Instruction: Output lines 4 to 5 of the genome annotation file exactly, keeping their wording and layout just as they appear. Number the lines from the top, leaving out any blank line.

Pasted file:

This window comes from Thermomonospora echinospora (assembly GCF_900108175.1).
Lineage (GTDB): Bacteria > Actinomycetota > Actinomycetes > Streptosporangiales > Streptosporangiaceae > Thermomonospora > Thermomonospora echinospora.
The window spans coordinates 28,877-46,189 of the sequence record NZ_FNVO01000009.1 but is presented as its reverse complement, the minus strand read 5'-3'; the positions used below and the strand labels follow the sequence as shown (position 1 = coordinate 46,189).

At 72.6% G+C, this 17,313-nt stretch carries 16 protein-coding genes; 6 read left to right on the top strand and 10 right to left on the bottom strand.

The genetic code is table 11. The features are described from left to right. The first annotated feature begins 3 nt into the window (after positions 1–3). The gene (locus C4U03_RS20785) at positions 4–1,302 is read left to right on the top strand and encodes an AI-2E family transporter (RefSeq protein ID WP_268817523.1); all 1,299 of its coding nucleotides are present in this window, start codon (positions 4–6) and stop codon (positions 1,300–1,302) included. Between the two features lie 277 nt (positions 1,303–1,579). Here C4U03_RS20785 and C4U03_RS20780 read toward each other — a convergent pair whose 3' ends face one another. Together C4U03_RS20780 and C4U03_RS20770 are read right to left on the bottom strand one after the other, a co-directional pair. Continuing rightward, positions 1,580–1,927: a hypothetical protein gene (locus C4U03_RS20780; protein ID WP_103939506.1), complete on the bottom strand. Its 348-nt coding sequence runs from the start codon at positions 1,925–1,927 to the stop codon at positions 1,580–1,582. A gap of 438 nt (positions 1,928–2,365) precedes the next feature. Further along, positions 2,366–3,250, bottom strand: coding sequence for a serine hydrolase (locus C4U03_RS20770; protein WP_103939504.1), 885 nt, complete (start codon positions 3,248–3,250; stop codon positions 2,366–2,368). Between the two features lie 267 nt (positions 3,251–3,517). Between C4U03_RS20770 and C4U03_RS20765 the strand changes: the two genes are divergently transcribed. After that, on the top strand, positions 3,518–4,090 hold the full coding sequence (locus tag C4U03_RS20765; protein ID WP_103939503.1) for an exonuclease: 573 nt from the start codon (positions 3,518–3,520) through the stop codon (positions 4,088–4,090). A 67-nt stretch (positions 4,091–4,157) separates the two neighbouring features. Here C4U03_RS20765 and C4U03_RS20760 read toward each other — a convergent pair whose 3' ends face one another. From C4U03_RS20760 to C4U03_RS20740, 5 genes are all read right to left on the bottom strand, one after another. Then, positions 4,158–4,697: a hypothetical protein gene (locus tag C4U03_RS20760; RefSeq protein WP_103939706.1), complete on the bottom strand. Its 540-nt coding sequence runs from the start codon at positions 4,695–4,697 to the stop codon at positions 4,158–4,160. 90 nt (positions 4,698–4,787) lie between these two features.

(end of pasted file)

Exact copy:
At 72.6% G+C, this 17,313-nt stretch carries 16 protein-coding genes; 6 read left to right on the top strand and 10 right to left on the bottom strand.

The genetic code is table 11. The features are described from left to right. The first annotated feature begins 3 nt into the window (after positions 1–3). The gene (locus C4U03_RS20785) at positions 4–1,302 is read left to right on the top strand and encodes an AI-2E family transporter (RefSeq protein ID WP_268817523.1); all 1,299 of its coding nucleotides are present in this window, start codon (positions 4–6) and stop codon (positions 1,300–1,302) included. Between the two features lie 277 nt (positions 1,303–1,579). Here C4U03_RS20785 and C4U03_RS20780 read toward each other — a convergent pair whose 3' ends face one another. Together C4U03_RS20780 and C4U03_RS20770 are read right to left on the bottom strand one after the other, a co-directional pair. Continuing rightward, positions 1,580–1,927: a hypothetical protein gene (locus C4U03_RS20780; protein ID WP_103939506.1), complete on the bottom strand. Its 348-nt coding sequence runs from the start codon at positions 1,925–1,927 to the stop codon at positions 1,580–1,582. A gap of 438 nt (positions 1,928–2,365) precedes the next feature. Further along, positions 2,366–3,250, bottom strand: coding sequence for a serine hydrolase (locus C4U03_RS20770; protein WP_103939504.1), 885 nt, complete (start codon positions 3,248–3,250; stop codon positions 2,366–2,368). Between the two features lie 267 nt (positions 3,251–3,517). Between C4U03_RS20770 and C4U03_RS20765 the strand changes: the two genes are divergently transcribed. After that, on the top strand, positions 3,518–4,090 hold the full coding sequence (locus tag C4U03_RS20765; protein ID WP_103939503.1) for an exonuclease: 573 nt from the start codon (positions 3,518–3,520) through the stop codon (positions 4,088–4,090). A 67-nt stretch (positions 4,091–4,157) separates the two neighbouring features. Here C4U03_RS20765 and C4U03_RS20760 read toward each other — a convergent pair whose 3' ends face one another. From C4U03_RS20760 to C4U03_RS20740, 5 genes are all read right to left on the bottom strand, one after another. Then, positions 4,158–4,697: a hypothetical protein gene (locus tag C4U03_RS20760; RefSeq protein WP_103939706.1), complete on the bottom strand. Its 540-nt coding sequence runs from the start codon at positions 4,695–4,697 to the stop codon at positions 4,158–4,160. 90 nt (positions 4,698–4,787) lie between these two features.